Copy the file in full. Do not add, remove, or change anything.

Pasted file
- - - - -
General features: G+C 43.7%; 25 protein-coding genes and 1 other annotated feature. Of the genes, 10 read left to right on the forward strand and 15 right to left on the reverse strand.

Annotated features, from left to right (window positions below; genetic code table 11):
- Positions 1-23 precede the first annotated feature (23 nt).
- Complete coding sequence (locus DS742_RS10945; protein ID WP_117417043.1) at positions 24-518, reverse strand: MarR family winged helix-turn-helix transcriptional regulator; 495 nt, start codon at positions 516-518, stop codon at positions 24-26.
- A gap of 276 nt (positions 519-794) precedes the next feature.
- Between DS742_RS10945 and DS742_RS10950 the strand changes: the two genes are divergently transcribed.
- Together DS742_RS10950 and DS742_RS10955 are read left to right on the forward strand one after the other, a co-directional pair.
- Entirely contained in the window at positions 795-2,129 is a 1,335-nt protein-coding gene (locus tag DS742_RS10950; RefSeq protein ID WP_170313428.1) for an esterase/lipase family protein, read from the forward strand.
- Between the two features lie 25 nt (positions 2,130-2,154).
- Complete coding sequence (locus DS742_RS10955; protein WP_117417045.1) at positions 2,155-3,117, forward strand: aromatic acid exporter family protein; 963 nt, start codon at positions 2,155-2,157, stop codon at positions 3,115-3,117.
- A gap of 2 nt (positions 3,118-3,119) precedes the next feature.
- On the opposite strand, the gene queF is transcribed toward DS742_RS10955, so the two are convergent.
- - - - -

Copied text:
General features: G+C 43.7%; 25 protein-coding genes and 1 other annotated feature. Of the genes, 10 read left to right on the forward strand and 15 right to left on the reverse strand.

Annotated features, from left to right (window positions below; genetic code table 11):
- Positions 1-23 precede the first annotated feature (23 nt).
- Complete coding sequence (locus DS742_RS10945; protein ID WP_117417043.1) at positions 24-518, reverse strand: MarR family winged helix-turn-helix transcriptional regulator; 495 nt, start codon at positions 516-518, stop codon at positions 24-26.
- A gap of 276 nt (positions 519-794) precedes the next feature.
- Between DS742_RS10945 and DS742_RS10950 the strand changes: the two genes are divergently transcribed.
- Together DS742_RS10950 and DS742_RS10955 are read left to right on the forward strand one after the other, a co-directional pair.
- Entirely contained in the window at positions 795-2,129 is a 1,335-nt protein-coding gene (locus tag DS742_RS10950; RefSeq protein ID WP_170313428.1) for an esterase/lipase family protein, read from the forward strand.
- Between the two features lie 25 nt (positions 2,130-2,154).
- Complete coding sequence (locus DS742_RS10955; protein WP_117417045.1) at positions 2,155-3,117, forward strand: aromatic acid exporter family protein; 963 nt, start codon at positions 2,155-2,157, stop codon at positions 3,115-3,117.
- A gap of 2 nt (positions 3,118-3,119) precedes the next feature.
- On the opposite strand, the gene queF is transcribed toward DS742_RS10955, so the two are convergent.